Bris­tol-My­ers preps sec­ond check­point/can­cer vax com­bo study un­der its $1B Bavar­i­an Nordic pact

Paul Chap­lin, Bavar­i­an Nordic

Bris­tol-My­ers Squibb is ready to launch its sec­ond com­bi­na­tion tri­al us­ing Bavar­i­an Nordic’s can­cer vac­cine Prost­vac.

Op­er­at­ing un­der a 2015 deal worth up to about a bil­lion dol­lars, in­ves­ti­ga­tors will com­bine Prost­vac with Yer­voy and Op­di­vo in 10 pa­tients with cas­tra­tion-re­sis­tant prostate can­cer. Then they’ll push en­roll­ment to 55 and divvy up the pa­tients in­to three co­horts, study­ing T cell in­fil­tra­tion in tu­mors with one-on-one com­bos or the triple.

The first tri­al in the part­ner­ship was be­gun last fall, test­ing a com­bi­na­tion of Prost­vac and Yer­voy in ear­ly prostate can­cer.

The the­o­ry here is sim­ple enough. Bris­tol-My­ers check­point drugs are de­signed to take the brakes off an im­mune sys­tem at­tack on can­cer cells while Prost­vac is de­signed to hit the gas. Can­cer vac­cines have proven to be large­ly too mild to gen­er­ate much of a clin­i­cal re­sponse in pa­tients, but re­searchers have the­o­rized that an en­hanced at­tack with check­point drugs could pro­vide a sig­nif­i­cant ben­e­fit.

The step for­ward in the pact is a plus for Bavar­i­an Nordic, which had to scrap plans for an IPO while fend­ing off an open short at­tack by Ker­ris­dale Cap­i­tal, which ridiculed Prost­vac and claimed that the Phase II da­ta it had tout­ed was large­ly an il­lu­sion due to a strik­ing­ly bad place­bo re­sponse.

We’ll know more lat­er this year when Bavar­i­an Nordic re­leas­es top-line da­ta from its Phase III prostate can­cer study.

The move al­so un­der­scores that Bris­tol-My­ers’ com­mit­ment to its check­point pro­gram, led by the CT­LA-4 and PD-1 drugs, re­mains as strong as ever as the com­pa­ny looks to get its groove back fol­low­ing a bit­ter set­back on non-small cell lung can­cer, which saw its ri­vals at Mer­ck leapfrog ahead with Keytru­da.

All the key check­point play­ers, in­clud­ing Genen­tech and Pfiz­er/Mer­ck KGaA, have been bar­rel­ing ahead with hun­dreds of com­bi­na­tion stud­ies, look­ing to grab the lead in var­i­ous niche can­cer mar­kets. That’s a multi­bil­lion-dol­lar op­por­tu­ni­ty no one wants to lose.

“There are now eleven on­go­ing stud­ies of Prost­vac across var­i­ous stages of prostate can­cer. In re­cent years, there has been a grow­ing in­ter­est in the eval­u­a­tion of the im­munother­a­py can­di­date in ear­li­er dis­ease stages, where the can­cer has not yet spread be­yond the prostate. We are ex­cit­ed to learn more about the po­ten­tial of Prost­vac for treat­ing this pop­u­la­tion, and to eval­u­ate the po­ten­tial syn­er­gis­tic ef­fects of com­bin­ing the vac­cine with check­point in­hibitors, as we be­lieve Prost­vac may en­hance the clin­i­cal ac­tiv­i­ty of these drugs,” said Paul Chap­lin, Pres­i­dent & Chief Ex­ec­u­tive Of­fi­cer of Bavar­i­an Nordic.

Has the mo­ment fi­nal­ly ar­rived for val­ue-based health­care?

RBC Capital Markets’ Healthcare Technology Analyst, Sean Dodge, spotlights a new breed of tech-enabled providers who are rapidly transforming the way clinicians deliver healthcare, and explores the key question: can this accelerating revolution overturn the US healthcare system?

Key points

Tech-enabled healthcare providers are poised to help the US transition to value, not volume, as the basis for reward.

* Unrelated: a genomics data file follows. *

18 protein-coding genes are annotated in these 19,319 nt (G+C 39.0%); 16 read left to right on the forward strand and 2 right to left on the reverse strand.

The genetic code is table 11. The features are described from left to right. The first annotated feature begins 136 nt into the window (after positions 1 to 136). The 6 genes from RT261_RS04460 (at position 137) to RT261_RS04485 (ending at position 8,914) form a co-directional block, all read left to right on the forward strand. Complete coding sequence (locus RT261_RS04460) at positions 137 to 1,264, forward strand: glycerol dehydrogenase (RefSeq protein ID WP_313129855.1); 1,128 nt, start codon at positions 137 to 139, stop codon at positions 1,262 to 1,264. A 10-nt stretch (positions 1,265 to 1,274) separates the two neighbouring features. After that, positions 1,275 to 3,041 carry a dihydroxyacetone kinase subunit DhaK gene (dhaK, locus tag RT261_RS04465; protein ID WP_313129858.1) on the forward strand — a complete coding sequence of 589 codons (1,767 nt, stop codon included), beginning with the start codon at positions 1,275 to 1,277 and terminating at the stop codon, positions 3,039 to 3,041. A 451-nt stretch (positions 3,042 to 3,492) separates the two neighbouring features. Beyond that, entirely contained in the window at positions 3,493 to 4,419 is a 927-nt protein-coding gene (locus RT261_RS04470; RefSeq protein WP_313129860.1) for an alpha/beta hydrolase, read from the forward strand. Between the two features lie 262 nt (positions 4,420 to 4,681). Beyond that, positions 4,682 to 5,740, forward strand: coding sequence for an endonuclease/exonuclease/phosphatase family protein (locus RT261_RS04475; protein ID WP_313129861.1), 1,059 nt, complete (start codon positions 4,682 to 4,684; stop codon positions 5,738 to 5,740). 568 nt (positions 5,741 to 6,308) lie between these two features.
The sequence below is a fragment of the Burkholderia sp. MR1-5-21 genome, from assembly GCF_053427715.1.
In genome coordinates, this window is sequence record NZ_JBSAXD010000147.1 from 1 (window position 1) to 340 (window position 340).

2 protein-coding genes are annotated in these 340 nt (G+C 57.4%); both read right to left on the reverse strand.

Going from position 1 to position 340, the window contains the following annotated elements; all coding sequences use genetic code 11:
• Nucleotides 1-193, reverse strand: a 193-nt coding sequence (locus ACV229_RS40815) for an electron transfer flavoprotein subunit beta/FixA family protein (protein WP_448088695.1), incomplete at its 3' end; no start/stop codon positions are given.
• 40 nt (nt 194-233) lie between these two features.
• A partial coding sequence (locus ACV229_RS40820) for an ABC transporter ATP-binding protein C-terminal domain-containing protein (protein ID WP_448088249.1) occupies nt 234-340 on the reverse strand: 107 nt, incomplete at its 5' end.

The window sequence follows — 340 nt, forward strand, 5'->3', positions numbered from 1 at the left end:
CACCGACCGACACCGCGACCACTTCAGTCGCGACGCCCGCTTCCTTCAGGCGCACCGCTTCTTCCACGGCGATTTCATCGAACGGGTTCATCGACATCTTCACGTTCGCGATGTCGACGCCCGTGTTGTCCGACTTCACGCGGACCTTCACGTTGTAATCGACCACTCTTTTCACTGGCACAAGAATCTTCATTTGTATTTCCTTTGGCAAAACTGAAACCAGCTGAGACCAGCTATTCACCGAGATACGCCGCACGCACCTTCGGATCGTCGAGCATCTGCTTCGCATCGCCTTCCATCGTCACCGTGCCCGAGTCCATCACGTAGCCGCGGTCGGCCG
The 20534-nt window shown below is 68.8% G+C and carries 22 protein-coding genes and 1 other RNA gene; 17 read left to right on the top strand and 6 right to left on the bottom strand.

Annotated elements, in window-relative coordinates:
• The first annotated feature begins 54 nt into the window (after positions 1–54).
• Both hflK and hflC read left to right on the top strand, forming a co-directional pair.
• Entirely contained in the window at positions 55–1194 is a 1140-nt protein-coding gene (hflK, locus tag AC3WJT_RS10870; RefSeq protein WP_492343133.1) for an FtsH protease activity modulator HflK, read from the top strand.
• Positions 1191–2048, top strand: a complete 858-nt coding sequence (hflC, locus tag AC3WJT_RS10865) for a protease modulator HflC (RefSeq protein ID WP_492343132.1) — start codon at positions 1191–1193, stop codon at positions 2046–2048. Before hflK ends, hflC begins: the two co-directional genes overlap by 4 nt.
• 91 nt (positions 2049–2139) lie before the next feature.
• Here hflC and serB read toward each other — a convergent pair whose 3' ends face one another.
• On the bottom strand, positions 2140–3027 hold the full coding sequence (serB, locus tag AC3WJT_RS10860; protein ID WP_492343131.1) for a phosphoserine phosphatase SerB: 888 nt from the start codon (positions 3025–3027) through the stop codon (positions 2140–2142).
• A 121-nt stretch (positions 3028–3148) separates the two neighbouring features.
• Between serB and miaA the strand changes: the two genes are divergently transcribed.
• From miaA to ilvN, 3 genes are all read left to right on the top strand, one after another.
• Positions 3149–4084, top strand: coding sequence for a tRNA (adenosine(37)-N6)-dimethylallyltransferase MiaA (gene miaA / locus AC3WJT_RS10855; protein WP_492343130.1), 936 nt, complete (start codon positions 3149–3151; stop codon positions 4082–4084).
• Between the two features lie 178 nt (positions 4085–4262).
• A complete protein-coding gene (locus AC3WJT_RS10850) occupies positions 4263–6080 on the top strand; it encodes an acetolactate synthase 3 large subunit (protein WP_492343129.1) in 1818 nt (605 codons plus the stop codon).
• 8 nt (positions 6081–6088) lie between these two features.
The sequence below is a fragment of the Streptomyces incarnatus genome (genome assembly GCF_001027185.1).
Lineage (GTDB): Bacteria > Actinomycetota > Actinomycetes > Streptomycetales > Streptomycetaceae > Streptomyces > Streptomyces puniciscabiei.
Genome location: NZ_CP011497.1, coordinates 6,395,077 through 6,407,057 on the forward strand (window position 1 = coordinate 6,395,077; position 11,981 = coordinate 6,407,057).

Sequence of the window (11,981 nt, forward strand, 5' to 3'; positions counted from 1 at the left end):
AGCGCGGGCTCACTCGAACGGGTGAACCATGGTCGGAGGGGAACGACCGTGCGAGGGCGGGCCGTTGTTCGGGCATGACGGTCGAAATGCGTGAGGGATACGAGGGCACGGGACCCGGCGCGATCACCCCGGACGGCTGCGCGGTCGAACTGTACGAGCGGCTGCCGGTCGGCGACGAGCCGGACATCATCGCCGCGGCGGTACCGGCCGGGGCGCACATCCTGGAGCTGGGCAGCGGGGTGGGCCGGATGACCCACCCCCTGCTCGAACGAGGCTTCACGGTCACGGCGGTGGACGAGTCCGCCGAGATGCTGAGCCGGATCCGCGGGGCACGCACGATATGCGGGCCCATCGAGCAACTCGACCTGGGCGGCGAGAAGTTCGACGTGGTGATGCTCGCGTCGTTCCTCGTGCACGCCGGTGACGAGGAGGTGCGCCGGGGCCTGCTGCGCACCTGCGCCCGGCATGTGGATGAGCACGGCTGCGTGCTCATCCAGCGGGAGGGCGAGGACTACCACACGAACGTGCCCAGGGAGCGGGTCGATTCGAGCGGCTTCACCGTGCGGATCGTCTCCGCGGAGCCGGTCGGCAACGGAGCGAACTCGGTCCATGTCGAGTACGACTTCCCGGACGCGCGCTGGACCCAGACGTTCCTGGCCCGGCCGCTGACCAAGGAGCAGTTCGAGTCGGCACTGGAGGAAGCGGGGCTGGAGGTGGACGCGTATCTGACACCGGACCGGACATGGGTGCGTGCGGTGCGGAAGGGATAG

The move to value-based care has policy momentum, but is risky and complex for clinicians.
Outsourced tech specialists are emerging to provide the required expertise, while healthcare and tech are also converging through M&A.
Value-based care remains in its early stages, but the transition is accelerating and represents a huge addressable market.

Clay Siegall, Morphimmune CEO

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Ly­me vac­cine test com­ple­tion is pushed back by a year as Pfiz­er, Val­ne­va say they'll ad­just tri­al

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In a March 20 update to, Valneva and Pfizer moved the primary completion date on the trial, called VALOR, from the end of 2024 to the end of 2025.

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FDA spells out how can­cer drug de­vel­op­ers can use one tri­al for both ac­cel­er­at­ed and full ap­provals

The FDA’s Oncology Center of Excellence has been a bright spot within the agency in terms of speeding new treatments to patients. That flexibility was on full display this morning as FDA released new draft guidance spelling out exactly how oncology drug developers can fulfill both the accelerated and full approval’s requirements with just a single randomized controlled trial.

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The Beijing and North Carolina biotech commercially launched the treatment in China last July but is now axing the work and reverting resources to other “high-priority programs,” per a Friday update. The focus now is namely hepatitis B viral infection, postpartum depression and major depressive disorders.

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Sijmen de Vries, Pharming CEO

FDA ap­proves Pharm­ing drug for ul­tra-rare im­mun­od­e­fi­cien­cy dis­ease

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Digital therapeutics company Better Therapeutics announced on Thursday that it’s cutting 35% of its staff as it awaits FDA clearance for its first product.

The company, which launched eight years ago, is one of a growing group of companies seeking a digital alternative to traditional medicine. The space saw a record $7.5 billion in investments in 2021, according to Chris Dokomajilar at DealForma, with uses spanning ADHD, PTSD and other indications. However, private insurers have been slow to hop on board.